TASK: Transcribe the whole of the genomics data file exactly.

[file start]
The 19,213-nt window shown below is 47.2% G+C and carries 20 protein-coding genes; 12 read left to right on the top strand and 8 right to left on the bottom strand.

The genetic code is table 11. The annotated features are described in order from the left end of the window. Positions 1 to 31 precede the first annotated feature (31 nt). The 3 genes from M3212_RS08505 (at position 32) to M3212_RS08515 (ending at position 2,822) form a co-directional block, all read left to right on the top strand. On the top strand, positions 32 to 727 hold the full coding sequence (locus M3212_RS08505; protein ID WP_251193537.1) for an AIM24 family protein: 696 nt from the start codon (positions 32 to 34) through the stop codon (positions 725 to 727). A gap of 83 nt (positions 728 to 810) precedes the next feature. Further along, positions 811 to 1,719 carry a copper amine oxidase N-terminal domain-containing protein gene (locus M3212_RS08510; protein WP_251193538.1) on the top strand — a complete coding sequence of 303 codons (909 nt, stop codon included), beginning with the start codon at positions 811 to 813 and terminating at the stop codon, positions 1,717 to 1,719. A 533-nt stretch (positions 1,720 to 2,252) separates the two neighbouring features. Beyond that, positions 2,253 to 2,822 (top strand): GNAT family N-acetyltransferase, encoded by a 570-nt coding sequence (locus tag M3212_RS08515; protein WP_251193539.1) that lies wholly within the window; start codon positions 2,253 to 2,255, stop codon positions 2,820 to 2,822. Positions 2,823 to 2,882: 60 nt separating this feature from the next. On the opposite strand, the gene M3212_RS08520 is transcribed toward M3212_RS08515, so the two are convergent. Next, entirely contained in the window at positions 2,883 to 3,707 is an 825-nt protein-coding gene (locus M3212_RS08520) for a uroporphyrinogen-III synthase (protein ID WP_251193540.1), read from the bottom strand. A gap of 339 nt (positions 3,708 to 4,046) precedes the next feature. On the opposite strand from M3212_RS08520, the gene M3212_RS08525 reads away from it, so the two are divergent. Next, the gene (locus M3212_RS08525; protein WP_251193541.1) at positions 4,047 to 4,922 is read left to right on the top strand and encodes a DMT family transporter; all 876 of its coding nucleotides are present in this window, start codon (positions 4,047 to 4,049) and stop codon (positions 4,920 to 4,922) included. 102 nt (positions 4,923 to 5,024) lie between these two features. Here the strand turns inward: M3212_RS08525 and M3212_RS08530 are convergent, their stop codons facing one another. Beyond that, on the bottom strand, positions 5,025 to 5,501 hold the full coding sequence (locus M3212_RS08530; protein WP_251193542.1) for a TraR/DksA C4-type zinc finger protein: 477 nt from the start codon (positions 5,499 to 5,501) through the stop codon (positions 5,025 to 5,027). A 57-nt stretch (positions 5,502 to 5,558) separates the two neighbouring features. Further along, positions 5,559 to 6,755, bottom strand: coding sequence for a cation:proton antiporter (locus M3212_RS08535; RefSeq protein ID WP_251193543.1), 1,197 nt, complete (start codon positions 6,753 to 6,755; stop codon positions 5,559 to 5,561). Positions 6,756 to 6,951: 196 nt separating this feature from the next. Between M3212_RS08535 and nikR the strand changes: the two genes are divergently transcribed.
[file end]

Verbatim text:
The 19,213-nt window shown below is 47.2% G+C and carries 20 protein-coding genes; 12 read left to right on the top strand and 8 right to left on the bottom strand.

The genetic code is table 11. The annotated features are described in order from the left end of the window. Positions 1 to 31 precede the first annotated feature (31 nt). The 3 genes from M3212_RS08505 (at position 32) to M3212_RS08515 (ending at position 2,822) form a co-directional block, all read left to right on the top strand. On the top strand, positions 32 to 727 hold the full coding sequence (locus M3212_RS08505; protein ID WP_251193537.1) for an AIM24 family protein: 696 nt from the start codon (positions 32 to 34) through the stop codon (positions 725 to 727). A gap of 83 nt (positions 728 to 810) precedes the next feature. Further along, positions 811 to 1,719 carry a copper amine oxidase N-terminal domain-containing protein gene (locus M3212_RS08510; protein WP_251193538.1) on the top strand — a complete coding sequence of 303 codons (909 nt, stop codon included), beginning with the start codon at positions 811 to 813 and terminating at the stop codon, positions 1,717 to 1,719. A 533-nt stretch (positions 1,720 to 2,252) separates the two neighbouring features. Beyond that, positions 2,253 to 2,822 (top strand): GNAT family N-acetyltransferase, encoded by a 570-nt coding sequence (locus tag M3212_RS08515; protein WP_251193539.1) that lies wholly within the window; start codon positions 2,253 to 2,255, stop codon positions 2,820 to 2,822. Positions 2,823 to 2,882: 60 nt separating this feature from the next. On the opposite strand, the gene M3212_RS08520 is transcribed toward M3212_RS08515, so the two are convergent. Next, entirely contained in the window at positions 2,883 to 3,707 is an 825-nt protein-coding gene (locus M3212_RS08520) for a uroporphyrinogen-III synthase (protein ID WP_251193540.1), read from the bottom strand. A gap of 339 nt (positions 3,708 to 4,046) precedes the next feature. On the opposite strand from M3212_RS08520, the gene M3212_RS08525 reads away from it, so the two are divergent. Next, the gene (locus M3212_RS08525; protein WP_251193541.1) at positions 4,047 to 4,922 is read left to right on the top strand and encodes a DMT family transporter; all 876 of its coding nucleotides are present in this window, start codon (positions 4,047 to 4,049) and stop codon (positions 4,920 to 4,922) included. 102 nt (positions 4,923 to 5,024) lie between these two features. Here the strand turns inward: M3212_RS08525 and M3212_RS08530 are convergent, their stop codons facing one another. Beyond that, on the bottom strand, positions 5,025 to 5,501 hold the full coding sequence (locus M3212_RS08530; protein WP_251193542.1) for a TraR/DksA C4-type zinc finger protein: 477 nt from the start codon (positions 5,499 to 5,501) through the stop codon (positions 5,025 to 5,027). A 57-nt stretch (positions 5,502 to 5,558) separates the two neighbouring features. Further along, positions 5,559 to 6,755, bottom strand: coding sequence for a cation:proton antiporter (locus M3212_RS08535; RefSeq protein ID WP_251193543.1), 1,197 nt, complete (start codon positions 6,753 to 6,755; stop codon positions 5,559 to 5,561). Positions 6,756 to 6,951: 196 nt separating this feature from the next. Between M3212_RS08535 and nikR the strand changes: the two genes are divergently transcribed.